PA Consulting coordinating manufacturing of 20,000 ventilators

01 April 2020 Consultancy.uk

UK origin consultancy PA Consulting has been picked by the British Government to head up a coordinated effort to manufacture ventilators for patients hit by the Covid-19 virus. The move sees a number of Britain’s largest manufacturers looking to produce the vital equipment, which is currently in short supply.

The global Covid-19 pandemic has already seen more than 800,000 cases, and claimed around 40,000 lives since the start of 2020. Beyond the limitations of the world’s previous pandemic prevention measures, the outbreak has also highlighted the deficiencies of the health systems in some of the world’s wealthiest nations – including the US and UK – despite research suggesting they should have been able to cope easily.

While recent research from the highly-regarded Global Health Security Index claimed the UK should have been one of the world’s best positioned countries to cope with Covid-19, mixed messages from the Government and a decade of neglecting the National Health Service have quickly disproven that theory. The NHS in particular was already approaching a breaking-point following 10 years of austerity which had left it underfunded and understaffed.

PA Consulting coordinating manufacturing of 20,000 ventilators

The situation is so dire that health workers are still not being offered testing for coronavirus, while many are having to buy their own face masks or hoods. Most critically of all, with intensive care beds already overflowing, ventilators remain in short supply for those hit by chronic Covid-19 symptoms. As survival of this virulent form of pneumonia for many people hinges upon breathing support, this could well represent a death sentence for many UK residents, if the current rate of infection does not slow.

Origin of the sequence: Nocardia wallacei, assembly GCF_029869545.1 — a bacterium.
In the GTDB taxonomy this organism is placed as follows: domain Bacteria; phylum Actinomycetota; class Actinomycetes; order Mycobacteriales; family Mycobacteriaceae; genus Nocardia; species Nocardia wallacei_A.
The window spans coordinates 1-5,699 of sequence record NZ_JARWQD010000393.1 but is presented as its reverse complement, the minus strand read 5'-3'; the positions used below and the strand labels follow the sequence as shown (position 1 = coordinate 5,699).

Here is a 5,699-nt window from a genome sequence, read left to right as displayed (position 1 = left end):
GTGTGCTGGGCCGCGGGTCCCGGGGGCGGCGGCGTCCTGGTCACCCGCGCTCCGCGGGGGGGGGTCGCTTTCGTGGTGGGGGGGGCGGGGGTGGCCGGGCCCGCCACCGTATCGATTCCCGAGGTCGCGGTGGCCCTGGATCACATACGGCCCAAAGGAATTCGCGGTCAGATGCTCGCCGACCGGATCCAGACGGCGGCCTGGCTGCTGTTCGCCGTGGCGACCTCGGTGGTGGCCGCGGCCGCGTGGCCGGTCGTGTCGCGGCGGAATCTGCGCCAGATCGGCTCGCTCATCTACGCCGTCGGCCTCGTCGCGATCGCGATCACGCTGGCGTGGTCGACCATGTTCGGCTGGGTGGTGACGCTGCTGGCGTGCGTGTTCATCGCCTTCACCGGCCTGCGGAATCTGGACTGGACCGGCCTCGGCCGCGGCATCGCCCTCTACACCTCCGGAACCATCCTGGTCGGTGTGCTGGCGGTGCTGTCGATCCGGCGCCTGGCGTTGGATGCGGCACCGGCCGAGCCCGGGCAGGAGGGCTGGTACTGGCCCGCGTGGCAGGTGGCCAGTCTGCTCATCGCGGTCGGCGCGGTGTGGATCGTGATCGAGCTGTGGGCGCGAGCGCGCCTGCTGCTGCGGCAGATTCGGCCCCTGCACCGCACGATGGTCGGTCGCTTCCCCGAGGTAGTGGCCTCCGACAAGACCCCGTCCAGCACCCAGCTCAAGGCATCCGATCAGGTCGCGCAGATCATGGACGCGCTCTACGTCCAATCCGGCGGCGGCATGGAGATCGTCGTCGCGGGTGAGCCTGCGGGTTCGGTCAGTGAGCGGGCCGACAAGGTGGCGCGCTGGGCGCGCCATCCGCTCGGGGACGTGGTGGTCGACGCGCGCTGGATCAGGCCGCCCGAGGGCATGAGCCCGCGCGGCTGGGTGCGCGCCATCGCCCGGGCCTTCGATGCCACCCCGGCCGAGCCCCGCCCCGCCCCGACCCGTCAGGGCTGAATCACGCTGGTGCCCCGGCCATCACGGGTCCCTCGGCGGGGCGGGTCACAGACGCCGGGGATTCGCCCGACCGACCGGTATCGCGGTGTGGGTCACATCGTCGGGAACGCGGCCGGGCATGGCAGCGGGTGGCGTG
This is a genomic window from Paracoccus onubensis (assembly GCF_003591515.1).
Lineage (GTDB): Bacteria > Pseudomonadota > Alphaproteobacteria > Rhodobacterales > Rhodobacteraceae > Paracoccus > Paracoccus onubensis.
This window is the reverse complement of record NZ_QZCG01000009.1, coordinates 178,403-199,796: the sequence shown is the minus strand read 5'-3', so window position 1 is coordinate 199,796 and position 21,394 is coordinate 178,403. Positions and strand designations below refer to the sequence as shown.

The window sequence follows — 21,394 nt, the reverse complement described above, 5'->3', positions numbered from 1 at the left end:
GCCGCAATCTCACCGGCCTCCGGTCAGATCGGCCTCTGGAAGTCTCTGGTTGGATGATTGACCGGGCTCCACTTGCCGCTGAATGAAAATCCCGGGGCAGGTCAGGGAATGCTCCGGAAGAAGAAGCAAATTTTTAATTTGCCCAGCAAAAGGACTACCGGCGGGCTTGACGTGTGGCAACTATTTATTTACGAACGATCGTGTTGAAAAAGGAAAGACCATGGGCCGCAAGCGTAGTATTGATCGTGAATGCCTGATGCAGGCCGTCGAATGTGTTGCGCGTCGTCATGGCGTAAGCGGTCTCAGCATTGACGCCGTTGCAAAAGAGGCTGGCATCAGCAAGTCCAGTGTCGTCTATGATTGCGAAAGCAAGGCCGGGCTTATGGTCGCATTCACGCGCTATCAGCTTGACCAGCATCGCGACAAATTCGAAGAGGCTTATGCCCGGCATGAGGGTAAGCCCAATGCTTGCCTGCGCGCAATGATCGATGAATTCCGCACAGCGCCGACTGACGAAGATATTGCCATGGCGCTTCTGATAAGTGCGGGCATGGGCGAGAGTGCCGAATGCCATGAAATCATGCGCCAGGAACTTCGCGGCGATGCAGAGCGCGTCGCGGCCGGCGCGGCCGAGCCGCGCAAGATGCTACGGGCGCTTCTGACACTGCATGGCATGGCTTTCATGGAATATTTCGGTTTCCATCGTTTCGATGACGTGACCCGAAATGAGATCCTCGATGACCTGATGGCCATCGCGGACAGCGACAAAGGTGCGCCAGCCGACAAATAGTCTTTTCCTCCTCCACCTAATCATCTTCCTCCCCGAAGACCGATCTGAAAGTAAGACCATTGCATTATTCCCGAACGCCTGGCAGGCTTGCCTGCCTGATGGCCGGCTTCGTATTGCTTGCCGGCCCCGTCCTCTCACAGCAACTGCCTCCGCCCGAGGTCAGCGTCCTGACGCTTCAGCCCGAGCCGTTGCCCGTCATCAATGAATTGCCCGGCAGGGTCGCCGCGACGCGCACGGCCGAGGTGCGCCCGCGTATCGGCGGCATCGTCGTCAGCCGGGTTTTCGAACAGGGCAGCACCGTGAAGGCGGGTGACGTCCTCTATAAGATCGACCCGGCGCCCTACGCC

As the Government scrambles to source the vital life-saving equipment, it has enlisted PA Consulting to oversee a coordinated ventilator production drive by some of the nation’s largest manufacturers. The global consultancy has previously worked on Sir Richard Branson’s high-speed transport project Virgin Hyperloop One, as well as helping the UK Space Agency design a regulator for space travel. PA will work in this capacity alongside High Value Manufacturing Catapult, an entity set up by the government to bridge the gap between British business and its powerful academic sector, to ‘turn ideas into income.’

The manufacturing will see some of the country’s top companies in engineering, the automotive sector and aerospace form a series of consortiums to make components for ventilators in the normal course of business. Among companies looking into rapid production of basic ventilators to help Covid-19 patients, UK supercar-maker McLaren is reportedly forming one consortium to see if ventilators can be produced rapidly and relatively simply. Nissan will lead another while aerospace component specialist Meggitt will lead a third, according to Reuters.

The news comes after Prime Minister Boris Johnson urged manufacturers to make health equipment including ventilators. The Government has since approached carmakers including Jaguar Land Rover, Ford, Honda, PSA-owned Vauxhall, Bentley, Aston Martin and Nissan. The production of ventilators may not be as simple as all that, however. Experts are sceptical about whether automotive companies can help, with Robert Harrison, Professor of Automation Systems at the University of Warwick, telling Reuters that tooling up production lines and training workers to assemble and test the products represents a significant hurdle.


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